Greg Ellis is a former defensive end who played 12 seasons in the National Football League, including 11 with the Dallas Cowboys, for whom he showed a particular knack for pursuing and tackling the quarterback. That’s called a “sack.”
These days, Ellis is pursuing a different kind of sack, and so far, the results are sublime. He has turned his attention to film and now theater.
He produced and acted in Carter High, a 2015 movie about the 1988 scandal in which the football team at Carter High School defied its own seeming invincibility by winning the state championship — and then losing it.
Five days after its victory, three of its football players robbed a Jack in the Box at 2:30 a.m., pantyhose pulled over their heads. As The Dallas Morning News reported in 2015, it would be the first of 21 robberies that police connected to 15 Carter neighborhood teenagers, including six from the football team.
And now, Ellis is the co-writer and director of a play — about slavery.
Juneteenth The Play will be performed at Friendship-West Baptist Church in Dallas on Saturday and in Fort Worth on June 18.
Every year on June 19, millions of people all over the world celebrate Juneteenth, a tradition started by slaves. The holiday serves as a remembrance of Texas freeing its slaves on June 19, 1865 — 2 1/2 years after President Abraham Lincoln signed the Emancipation Proclamation, which freed more than 3.5 million people from slavery.
Ellis’ play traverses the period from Jan. 1, 1863, when Lincoln issued the proclamation, to June 19, 1865, when Union Army Gen. Gordon Granger arrived at Galveston Island with 2,000 federal troops to occupy Texas on behalf of the federal government. The next day, Granger read aloud the contents of General Order No. 3, announcing the total emancipation of those held as slaves, a directive that also extended to Southern states beyond Texas.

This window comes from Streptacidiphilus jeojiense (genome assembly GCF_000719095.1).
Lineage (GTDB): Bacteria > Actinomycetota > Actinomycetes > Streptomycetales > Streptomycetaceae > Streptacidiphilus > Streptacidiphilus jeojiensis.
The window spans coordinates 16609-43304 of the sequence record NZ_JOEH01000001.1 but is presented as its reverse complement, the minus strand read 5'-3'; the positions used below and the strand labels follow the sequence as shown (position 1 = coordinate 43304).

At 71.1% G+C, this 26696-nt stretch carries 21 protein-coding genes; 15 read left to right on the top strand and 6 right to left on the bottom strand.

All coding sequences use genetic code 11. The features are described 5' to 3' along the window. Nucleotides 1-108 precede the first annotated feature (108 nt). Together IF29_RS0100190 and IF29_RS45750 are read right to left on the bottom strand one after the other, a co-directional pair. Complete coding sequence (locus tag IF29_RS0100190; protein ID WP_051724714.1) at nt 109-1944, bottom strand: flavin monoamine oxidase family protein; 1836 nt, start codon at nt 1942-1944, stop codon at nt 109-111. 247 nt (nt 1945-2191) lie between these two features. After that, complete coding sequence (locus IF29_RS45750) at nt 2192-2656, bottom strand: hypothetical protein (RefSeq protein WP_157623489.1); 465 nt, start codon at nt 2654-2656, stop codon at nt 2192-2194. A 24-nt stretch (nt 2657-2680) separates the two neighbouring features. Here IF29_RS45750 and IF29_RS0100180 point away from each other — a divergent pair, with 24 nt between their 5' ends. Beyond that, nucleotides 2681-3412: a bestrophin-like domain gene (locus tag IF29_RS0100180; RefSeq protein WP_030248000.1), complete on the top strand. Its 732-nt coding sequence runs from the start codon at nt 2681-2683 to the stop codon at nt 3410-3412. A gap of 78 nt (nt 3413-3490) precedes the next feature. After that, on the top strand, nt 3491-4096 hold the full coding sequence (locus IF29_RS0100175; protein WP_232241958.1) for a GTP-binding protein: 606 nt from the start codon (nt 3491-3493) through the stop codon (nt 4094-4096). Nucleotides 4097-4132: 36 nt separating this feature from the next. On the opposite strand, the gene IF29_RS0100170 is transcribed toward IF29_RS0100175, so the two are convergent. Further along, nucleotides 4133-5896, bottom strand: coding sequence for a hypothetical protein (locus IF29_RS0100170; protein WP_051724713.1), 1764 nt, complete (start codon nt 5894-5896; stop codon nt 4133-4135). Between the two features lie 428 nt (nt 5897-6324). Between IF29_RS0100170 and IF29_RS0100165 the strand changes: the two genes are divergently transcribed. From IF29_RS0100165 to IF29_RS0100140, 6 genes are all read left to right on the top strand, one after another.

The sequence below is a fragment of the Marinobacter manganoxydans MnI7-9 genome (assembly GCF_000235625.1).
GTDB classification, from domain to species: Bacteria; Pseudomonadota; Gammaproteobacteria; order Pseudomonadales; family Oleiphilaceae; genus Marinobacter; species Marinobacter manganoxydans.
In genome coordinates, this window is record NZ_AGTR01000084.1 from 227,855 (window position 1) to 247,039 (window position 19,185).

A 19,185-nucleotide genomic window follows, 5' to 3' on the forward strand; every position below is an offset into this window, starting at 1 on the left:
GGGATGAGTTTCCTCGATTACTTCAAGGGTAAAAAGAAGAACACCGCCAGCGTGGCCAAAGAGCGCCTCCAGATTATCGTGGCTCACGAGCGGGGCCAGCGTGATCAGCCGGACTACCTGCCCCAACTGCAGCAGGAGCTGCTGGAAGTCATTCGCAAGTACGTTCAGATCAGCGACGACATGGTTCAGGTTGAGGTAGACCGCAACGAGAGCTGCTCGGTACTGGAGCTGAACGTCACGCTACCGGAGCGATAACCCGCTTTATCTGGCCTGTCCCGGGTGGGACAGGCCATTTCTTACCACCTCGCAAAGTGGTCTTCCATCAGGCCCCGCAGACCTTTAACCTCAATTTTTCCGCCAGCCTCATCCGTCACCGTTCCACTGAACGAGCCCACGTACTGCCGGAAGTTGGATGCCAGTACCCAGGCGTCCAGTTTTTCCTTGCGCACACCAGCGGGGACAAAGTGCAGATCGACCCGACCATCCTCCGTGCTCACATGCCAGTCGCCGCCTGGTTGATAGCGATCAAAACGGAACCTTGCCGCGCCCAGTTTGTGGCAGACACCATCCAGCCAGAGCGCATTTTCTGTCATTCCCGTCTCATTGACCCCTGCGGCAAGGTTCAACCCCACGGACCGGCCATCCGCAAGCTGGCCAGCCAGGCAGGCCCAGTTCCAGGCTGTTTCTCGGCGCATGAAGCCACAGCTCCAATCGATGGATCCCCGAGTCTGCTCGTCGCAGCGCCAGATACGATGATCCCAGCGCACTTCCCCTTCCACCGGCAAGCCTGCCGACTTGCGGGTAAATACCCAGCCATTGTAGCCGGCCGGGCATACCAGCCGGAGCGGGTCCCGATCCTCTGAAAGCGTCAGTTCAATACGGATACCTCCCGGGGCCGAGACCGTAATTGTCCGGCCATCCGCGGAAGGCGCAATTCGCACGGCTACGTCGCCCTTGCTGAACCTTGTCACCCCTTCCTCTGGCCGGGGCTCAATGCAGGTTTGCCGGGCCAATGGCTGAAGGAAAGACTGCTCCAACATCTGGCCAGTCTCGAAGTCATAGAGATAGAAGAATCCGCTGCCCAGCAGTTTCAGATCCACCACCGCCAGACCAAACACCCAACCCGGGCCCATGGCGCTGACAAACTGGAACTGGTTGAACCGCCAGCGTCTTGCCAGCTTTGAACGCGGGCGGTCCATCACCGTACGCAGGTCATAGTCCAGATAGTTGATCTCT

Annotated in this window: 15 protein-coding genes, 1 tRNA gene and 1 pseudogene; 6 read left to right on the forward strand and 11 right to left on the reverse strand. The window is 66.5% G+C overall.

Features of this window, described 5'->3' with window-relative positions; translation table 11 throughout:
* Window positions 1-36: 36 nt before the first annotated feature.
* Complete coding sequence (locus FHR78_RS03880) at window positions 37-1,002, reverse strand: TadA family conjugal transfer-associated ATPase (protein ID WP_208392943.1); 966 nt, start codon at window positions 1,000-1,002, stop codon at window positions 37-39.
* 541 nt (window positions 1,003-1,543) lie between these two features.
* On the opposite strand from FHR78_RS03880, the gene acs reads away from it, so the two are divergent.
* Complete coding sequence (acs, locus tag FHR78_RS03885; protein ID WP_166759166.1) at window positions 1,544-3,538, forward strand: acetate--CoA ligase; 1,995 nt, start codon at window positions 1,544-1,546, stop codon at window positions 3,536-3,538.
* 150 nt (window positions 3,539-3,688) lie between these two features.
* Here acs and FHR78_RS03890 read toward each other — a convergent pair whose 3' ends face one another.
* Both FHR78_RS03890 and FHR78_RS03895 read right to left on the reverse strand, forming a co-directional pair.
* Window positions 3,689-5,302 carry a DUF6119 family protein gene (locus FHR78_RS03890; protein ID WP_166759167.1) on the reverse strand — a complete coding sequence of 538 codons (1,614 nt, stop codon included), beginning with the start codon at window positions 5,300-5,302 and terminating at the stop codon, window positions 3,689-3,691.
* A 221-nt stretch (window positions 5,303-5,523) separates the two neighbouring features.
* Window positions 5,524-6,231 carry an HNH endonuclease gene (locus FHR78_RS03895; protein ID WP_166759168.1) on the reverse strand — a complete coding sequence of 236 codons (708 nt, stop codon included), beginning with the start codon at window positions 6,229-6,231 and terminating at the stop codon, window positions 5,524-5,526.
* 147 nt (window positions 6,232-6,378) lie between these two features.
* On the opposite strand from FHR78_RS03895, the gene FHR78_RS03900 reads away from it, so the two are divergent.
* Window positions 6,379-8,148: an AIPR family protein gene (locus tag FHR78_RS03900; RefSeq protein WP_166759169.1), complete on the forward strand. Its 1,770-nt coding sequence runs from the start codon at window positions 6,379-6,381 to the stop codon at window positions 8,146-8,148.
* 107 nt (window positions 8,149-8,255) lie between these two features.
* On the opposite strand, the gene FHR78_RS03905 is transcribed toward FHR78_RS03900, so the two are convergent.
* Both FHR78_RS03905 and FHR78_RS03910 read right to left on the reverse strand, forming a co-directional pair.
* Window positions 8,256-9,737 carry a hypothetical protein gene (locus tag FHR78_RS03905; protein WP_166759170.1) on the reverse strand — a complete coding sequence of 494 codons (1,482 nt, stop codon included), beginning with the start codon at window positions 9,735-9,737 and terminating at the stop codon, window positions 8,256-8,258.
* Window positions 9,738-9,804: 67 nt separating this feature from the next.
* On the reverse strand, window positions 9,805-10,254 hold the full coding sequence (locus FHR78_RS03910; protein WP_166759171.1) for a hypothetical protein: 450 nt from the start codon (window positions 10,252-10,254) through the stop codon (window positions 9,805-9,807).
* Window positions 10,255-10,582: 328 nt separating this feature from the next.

Proudly, Ellis says Juneteenth The Play serves as a story of how love, faith and prayer between a Texas slave named Tippy and a fellow slave named Henry somehow sustain them through slavery, even for the 2 1/2 years in which they should have been free.
“I enjoy helping people,” says Ellis, a towering 6 feet 6. “And part of helping people is educating people. And to educate them, you have to grab their attention.”
Ellis chose to focus on theater as a vehicle, “because I’m really intrigued by slavery. To think that all of that stuff went on, a little more than 150 years ago, still amazes me.” He says his own family’s roots, in North Carolina, are “close to slavery.”
What amazes him in 2019 is how, “when you look at the big picture, how far we’ve come away from slavery but how we still have such a long way to go. There are a lot of residues that still trouble us today in this country, in this world.”
He describes the residues by saying that “black people rank at the bottom when it comes to owning major businesses, major property. Prisons are largely populated by young black men.”
And yet, he says his play is “not about being militant but rather telling people the truth, sharing history and showing how far we have come, but also letting us be ashamed that we still have some of those issues that haunt us today.”
Juneteenth The Play will be performed at 2 p.m. Saturday, June 15, at Friendship West Baptist Church, 2020 W. Wheatland Road in Dallas. A repeat performance will take place at 7 p.m. Tuesday, June 18, in Will Rogers Auditorium in Fort Worth. For ticket prices and other information, visit juneteenththeplay.com.
SOURCE- Dallas News